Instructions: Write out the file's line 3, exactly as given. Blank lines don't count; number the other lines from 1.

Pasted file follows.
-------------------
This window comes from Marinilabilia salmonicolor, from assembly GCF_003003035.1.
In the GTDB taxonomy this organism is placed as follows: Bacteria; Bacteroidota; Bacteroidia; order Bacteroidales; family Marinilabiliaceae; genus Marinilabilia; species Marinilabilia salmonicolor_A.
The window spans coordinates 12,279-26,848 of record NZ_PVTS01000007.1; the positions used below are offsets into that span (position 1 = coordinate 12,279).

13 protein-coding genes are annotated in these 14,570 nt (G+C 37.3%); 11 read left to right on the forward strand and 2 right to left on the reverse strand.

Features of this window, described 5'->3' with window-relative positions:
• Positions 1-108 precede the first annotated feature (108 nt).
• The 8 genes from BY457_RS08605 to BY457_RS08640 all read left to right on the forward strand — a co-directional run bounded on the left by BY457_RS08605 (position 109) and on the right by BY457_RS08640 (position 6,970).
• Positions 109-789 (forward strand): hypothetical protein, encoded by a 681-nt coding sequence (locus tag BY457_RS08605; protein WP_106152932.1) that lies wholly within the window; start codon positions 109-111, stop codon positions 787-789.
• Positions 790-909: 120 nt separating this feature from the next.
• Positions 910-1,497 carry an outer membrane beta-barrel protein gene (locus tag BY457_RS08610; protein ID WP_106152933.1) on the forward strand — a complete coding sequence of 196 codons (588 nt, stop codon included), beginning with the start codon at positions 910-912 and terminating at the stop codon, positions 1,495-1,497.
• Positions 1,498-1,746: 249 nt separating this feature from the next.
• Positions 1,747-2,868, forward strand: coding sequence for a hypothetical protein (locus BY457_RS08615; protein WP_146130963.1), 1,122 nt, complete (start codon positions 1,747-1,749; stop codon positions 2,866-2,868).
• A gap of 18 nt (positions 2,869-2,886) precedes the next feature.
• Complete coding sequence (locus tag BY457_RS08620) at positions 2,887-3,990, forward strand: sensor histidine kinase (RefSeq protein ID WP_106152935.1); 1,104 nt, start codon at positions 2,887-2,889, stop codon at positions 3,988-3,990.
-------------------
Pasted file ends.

The window spans coordinates 12,279-26,848 of record NZ_PVTS01000007.1; the positions used below are offsets into that span (position 1 = coordinate 12,279).